Looking at Joomla, you get a middle of the road system for ease of use. It isn’t quite as intuitive for beginners but also doesn’t offer as extensive of SEO settings as Drupal does for advanced coders. While experienced developers can use this system, most opt for Drupal over Joomla. We’ll talk more in-depth on content management systems in a future post!
That is only looking at the building side of the website. Maintaining and troubleshooting your website is a whole other can of worms. You could be dealing with anything from IP detection and redirection, slow site loading time, http headers, 301 and 302 redirects, 404 page not found, and more. In these cases, holding at least developer level knowledge would be incredibly advantageous.
When You Won’t Need Coding
While some areas of SEO optimization like website building may demand more coding knowledge, other segments of it require none. This includes content writing, public relations, and brand journalism.
While no coding knowledge is needed for content writing, it requires a different type of expertise. According to IMPACT (https://www.impactbnd.com/blog/seo-statistics), 57% of marketing executives say on-page content development was the most effective SEO tactic. Content writing is often used by companies to increase their SEO by various marketing strategies. From blogs to pillar page content to social media, companies need content written on their website to assist Google in its indexing process where it determines how high a ranking of a website should be. This indexing process is based on the three factors of relevance, authority, and technology.
Using those factors, content writers will focus on creating the best possible resource on a particular topic so Google will show their article or information first. Google judges these articles on everything from their length, layout, title, subtitles, images, quality of content, monthly search volume, page engagement, user reading time, internal and external links, and navigability. As you can see, none of these require coding knowledge but are extremely important to rank well on Google.
Public relations is another segment you won’t need coding knowledge. Public relations on the web consists of building up a company’s reputation whether that means burying negative articles, featuring positive press releases, or connecting to the right external websites.By using Google’s search algorithm to their advantage and analyzing the company’s website, experts in this field work to build your company’s reputation and bury anything that could hinder it from a negative online review to an article from the Washington Post.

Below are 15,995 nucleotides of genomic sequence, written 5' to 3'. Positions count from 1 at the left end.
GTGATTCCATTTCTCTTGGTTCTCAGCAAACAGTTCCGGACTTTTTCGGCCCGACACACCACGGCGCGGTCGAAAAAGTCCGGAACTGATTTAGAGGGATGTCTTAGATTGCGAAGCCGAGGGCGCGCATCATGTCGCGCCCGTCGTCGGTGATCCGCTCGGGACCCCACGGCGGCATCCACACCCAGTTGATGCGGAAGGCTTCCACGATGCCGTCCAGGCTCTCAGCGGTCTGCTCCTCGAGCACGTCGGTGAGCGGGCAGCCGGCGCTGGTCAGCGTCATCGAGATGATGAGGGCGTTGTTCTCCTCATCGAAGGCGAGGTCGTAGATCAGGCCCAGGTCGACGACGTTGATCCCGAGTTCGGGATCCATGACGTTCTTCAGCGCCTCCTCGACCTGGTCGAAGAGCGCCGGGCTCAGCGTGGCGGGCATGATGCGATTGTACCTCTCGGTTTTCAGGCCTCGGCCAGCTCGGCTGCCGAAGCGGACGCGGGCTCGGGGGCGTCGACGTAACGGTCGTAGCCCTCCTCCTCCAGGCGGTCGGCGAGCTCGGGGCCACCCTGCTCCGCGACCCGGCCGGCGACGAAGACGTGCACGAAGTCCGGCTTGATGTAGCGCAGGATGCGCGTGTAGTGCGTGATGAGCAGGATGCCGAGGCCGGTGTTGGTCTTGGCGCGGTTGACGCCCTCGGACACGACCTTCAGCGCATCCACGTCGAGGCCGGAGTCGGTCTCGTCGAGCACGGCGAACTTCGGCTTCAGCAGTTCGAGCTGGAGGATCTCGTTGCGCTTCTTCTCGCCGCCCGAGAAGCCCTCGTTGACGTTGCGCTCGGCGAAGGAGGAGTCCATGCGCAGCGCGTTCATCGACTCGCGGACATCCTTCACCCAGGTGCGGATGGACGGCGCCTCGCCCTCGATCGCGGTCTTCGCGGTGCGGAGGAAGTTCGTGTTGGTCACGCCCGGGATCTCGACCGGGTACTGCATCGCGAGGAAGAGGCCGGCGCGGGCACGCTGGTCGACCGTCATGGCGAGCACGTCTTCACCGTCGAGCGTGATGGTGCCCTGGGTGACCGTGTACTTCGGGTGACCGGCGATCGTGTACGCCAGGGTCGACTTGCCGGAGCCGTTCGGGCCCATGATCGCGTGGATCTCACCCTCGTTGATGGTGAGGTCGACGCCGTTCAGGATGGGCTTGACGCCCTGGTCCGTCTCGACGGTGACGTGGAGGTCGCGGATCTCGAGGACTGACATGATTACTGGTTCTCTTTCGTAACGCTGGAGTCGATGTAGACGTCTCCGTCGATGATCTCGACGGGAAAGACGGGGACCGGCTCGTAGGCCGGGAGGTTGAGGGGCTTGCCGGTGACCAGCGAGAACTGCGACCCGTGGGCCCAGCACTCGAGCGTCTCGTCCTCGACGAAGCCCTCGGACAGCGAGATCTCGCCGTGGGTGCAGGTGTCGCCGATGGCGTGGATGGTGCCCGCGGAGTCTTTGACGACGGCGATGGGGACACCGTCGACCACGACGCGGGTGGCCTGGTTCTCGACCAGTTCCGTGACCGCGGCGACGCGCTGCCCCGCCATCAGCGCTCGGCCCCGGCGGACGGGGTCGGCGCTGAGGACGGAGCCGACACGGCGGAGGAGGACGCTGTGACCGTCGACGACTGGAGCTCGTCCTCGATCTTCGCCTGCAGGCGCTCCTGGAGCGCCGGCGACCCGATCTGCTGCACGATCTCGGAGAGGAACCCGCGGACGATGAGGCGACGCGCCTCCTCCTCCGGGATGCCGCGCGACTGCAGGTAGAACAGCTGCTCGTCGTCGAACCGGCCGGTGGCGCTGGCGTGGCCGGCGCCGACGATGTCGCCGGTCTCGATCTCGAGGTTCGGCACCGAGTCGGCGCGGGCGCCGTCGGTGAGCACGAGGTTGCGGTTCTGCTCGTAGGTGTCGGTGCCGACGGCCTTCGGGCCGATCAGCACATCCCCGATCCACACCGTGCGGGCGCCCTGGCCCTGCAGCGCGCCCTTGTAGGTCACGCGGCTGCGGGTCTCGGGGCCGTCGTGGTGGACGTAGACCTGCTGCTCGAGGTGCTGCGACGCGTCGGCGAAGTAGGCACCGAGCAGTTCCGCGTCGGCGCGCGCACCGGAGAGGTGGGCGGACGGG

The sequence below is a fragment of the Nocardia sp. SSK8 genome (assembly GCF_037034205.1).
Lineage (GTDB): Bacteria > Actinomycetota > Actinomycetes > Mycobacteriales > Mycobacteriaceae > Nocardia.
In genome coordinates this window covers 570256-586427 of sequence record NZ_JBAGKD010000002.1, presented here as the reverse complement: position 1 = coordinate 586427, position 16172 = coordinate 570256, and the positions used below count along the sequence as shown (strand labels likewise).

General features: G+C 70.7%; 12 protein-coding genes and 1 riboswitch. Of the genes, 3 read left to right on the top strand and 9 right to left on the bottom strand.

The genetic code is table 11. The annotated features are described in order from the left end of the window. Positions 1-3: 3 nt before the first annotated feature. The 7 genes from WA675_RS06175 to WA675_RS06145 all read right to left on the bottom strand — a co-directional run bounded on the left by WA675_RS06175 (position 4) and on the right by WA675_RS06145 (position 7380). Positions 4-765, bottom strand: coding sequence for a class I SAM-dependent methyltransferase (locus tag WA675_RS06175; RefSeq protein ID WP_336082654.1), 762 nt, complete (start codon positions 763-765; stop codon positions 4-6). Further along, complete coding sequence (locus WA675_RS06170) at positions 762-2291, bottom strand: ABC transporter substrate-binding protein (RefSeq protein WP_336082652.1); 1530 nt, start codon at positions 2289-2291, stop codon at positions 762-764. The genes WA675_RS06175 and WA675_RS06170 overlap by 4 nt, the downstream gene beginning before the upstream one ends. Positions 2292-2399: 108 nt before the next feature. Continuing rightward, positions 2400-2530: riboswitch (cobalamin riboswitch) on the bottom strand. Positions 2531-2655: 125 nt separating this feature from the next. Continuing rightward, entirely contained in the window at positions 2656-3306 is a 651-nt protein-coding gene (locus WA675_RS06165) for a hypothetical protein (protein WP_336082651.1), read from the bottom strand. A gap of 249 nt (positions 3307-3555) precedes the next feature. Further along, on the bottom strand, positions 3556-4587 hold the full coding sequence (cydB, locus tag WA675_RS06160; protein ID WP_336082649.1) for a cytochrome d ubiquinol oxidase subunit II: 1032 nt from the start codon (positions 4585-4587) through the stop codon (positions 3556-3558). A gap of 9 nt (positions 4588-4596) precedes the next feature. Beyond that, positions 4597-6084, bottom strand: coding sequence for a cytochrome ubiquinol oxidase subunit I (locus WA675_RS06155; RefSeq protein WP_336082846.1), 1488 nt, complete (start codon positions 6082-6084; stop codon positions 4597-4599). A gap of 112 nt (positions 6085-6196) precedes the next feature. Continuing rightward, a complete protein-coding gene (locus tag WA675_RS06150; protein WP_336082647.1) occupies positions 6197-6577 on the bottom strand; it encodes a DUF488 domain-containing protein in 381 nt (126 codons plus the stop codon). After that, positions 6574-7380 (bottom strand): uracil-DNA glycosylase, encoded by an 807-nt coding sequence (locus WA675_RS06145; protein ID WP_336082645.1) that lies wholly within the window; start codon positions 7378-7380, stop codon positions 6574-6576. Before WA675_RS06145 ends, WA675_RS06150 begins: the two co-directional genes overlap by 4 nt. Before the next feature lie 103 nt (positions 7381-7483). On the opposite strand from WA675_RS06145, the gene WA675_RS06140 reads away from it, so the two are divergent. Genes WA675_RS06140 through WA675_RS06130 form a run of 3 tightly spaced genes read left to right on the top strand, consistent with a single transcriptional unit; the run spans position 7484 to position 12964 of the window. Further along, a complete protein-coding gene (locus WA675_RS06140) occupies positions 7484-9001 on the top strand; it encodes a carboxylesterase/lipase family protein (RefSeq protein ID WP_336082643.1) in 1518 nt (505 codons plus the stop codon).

Brand journalism is similar to content writing but it is more focused on developing its brand personality and sharing its brand story through journalism. Content writing is focused on providing useful content to its readers to increase product demand, traffic generation, and sales. However, Google’s search algorithm works the same when judging which articles to be shown. When determining which journalist’s article will be featured first, it still uses all the factors listed above for content writing. With journalism, website authority may weigh in more heavily for Google ranking.
Nevertheless, the coding backend of the structure can drastically affect the web rankings and authority of your site and in turn, negatively affect your online rankings for articles. Site speed, metadata, alt text, and image title attributes all play a role in your SEO score. While coding isn’t directly needed for mastering SEO, you can see how intertwined it is between developers, content writers, public relations personnel, and journalists, and recognize that creating a high ranking website takes vast knowledge in each SEO discipline.
How Long Will It Take To Learn Coding For SEO?
Expect learning coding to take varying amounts of time depending on what you are using it for and what type of learning approach you take. You can learn coding various ways outside of the traditional college route. You can teach yourself online, take continuing education courses, enroll in coding boot camps, and even attend web development conferences. If we look at what is needed for SEO, it really varies what all you might need to know. The best thing to do would be to simply start. Once you’ve started it will be easier to assess where your knowledge gaps are and who knows? maybe you’ll be really into it! Start with HTML, then move towards understanding the specific CMS that you use the most.
The main takeaway is that coding is not required for SEO, but depending on your career, knowing coding may be beneficial. While careers like content writing, journalism, and public relations need zero amount of coding knowledge, these roles would benefit understanding coding whether it be the basic terminology or the up-to-the-minute, latest technology news.